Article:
As this is the Mumabs blog respect must be paid to Bowie’s divine hawtness. David Bowie was one outrageously smokin’ hawt individual. That magnificent bone structure, the otherworldly mismatched eyes, the graceful line of his slender body. Angelically beautiful yet downright dirty. (Phew is it getting hawt in here or is menopause kicking in?).
When Facebook heralded the news of his passing, it was a shock. Afterall he’d just completed a comeback album and was looking fiercely fine for a man nearing 70.
I doubt there’ll be another Bowie – he was an innovator in some many ways and he informed much of the post punk, new wave and British indie music I was drawn to back in the day. Ashes to ashes…funk to funky. Vale Bowie..
So the gaping Bowie shaped hole in my heart was still weeping when a few days later THWACK! comes the news of Alan Rickman’s passing. “Oh No! I really liked him’, I told my husband. What I did not tell my husband and what the avalanche of tributes and obituaries did not say was ‘Damn that man was sexy!’
Yes someone has to say it and that someone is the Mumabs. Alan Rickman was so freakin’ sexy! Even playing a penis-less angel in the 1999 film Dogma he was sex on legs. (Something I fear GoT actor Alfie Allen will not achieve for Theon Greyjoy ) That film also featured Ben Affleck and Matt Damon – Alan blew those light weights away.
My fandom began with Die Hard. The movie was on the TV one evening. I wasn’t really watching but I overheard that voice pontificating at Bruce Willis. If anyone deserves to cop a good monologue its Bruce Willis. My ears pricked up. That voice was the richest, creamiest, sexiest I had ever heard. It was aural sex. Of course I had to check out the visuals and I was not disappointed. Soon I was rooting (in a manner of speaking) for the bad guy Hans Gruber.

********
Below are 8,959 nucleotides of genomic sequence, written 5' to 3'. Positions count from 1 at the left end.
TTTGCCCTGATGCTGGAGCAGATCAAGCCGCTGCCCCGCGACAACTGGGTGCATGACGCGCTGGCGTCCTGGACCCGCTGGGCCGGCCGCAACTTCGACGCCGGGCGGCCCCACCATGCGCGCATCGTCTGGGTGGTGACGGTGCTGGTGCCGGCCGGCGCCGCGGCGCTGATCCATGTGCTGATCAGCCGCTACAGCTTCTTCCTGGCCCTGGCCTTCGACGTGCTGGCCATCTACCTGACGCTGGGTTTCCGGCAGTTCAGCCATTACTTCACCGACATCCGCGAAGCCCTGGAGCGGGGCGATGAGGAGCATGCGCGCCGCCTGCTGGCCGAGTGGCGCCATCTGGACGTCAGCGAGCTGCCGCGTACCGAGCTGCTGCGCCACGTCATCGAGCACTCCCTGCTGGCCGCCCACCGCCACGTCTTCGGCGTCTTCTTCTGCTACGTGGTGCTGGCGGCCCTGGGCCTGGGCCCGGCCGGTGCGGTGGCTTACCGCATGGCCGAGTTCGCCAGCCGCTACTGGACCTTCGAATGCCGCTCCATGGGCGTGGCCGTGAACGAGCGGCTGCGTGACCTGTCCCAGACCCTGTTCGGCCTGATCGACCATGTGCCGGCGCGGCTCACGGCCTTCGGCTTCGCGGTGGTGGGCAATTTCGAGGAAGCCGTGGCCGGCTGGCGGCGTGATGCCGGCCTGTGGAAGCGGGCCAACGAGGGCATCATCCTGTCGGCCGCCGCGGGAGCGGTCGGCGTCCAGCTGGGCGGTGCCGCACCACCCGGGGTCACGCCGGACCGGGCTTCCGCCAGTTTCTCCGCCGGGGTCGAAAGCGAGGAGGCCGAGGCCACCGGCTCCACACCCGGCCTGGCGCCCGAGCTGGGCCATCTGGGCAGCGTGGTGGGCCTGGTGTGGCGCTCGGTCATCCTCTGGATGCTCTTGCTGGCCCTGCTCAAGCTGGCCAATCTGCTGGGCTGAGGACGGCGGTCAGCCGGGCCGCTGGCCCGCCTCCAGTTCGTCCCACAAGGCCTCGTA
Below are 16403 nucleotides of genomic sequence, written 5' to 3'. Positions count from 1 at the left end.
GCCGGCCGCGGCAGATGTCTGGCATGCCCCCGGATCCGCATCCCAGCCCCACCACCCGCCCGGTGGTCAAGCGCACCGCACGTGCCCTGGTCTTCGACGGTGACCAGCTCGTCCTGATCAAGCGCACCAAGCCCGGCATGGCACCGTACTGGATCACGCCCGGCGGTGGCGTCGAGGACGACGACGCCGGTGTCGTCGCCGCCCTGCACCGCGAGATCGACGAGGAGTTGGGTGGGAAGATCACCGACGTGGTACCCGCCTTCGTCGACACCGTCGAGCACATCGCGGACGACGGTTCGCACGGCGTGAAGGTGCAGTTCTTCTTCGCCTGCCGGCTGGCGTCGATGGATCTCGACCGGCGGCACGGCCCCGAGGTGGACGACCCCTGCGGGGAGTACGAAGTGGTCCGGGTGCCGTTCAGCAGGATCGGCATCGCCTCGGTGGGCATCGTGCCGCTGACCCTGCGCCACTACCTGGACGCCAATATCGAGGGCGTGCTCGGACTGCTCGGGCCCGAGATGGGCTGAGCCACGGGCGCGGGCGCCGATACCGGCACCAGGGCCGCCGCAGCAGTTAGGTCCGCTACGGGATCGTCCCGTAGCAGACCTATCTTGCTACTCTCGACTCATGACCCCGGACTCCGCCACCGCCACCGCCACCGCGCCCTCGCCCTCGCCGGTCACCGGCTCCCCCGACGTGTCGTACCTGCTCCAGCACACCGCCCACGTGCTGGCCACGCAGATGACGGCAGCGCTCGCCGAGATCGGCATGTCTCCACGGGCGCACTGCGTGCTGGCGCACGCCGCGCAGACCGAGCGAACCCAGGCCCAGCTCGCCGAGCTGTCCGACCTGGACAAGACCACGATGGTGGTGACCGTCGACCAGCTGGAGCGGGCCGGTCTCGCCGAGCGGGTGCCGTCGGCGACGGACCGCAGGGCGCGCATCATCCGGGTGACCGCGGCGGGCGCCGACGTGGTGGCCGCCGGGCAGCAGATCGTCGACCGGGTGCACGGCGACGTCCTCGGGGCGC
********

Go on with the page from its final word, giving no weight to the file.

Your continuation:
Alan Rickman’s darn freaking sex appeal is the key takeaway of Die Hard, the entire Harry Potter franchise, Sense and Sensibility, Truly Madly Deeply et al (Galaxy Quest not so much). The world is orders of magnitude less crumpety for his departure.
As anyone who’d experienced him in concert would attest, Prince had super powers. I had that privilege during the 1992 Diamonds and Pearls tour. During one number his Royal Purpleness sat down at his grand piano, guitar strapped to his back and began banging out some magic. Then he leaped atop his piano and started up an intense guitar solo. He jumped again, guitar firmly in hand, did a somersault, landed in the splits and continued playing.
In my view that’s impressive. Only a handful of people of people possess that combination of musical genius and athleticism. Lenny Kravitz (the next artist I saw live) certainly didn’t – playing his entire gig obviously stoned as a crow.
Intensely private, it was difficult to gauge what the real Prince was like or whether he actually owned a pair of tracksuit pants. But its irrelevant really. Just as the girl in the raspberry beret knew how to give a kiss Prince knew how to write a song. I’d go as far as saying he was the best song writer of our generation.
I’m sure most people’s desert island playlist includes something from Prince’s expansive catalogue. My all time favorite is Little Red Corvette – ‘honey you’ve got to slow down. Honey I said the little red corvette, cause if you don’t you’re gonna run your body right to the ground.
If only he’d taken his own advice.
Who do you miss the most? Any bets on who’s leaving the building next? My money’s on George Michael.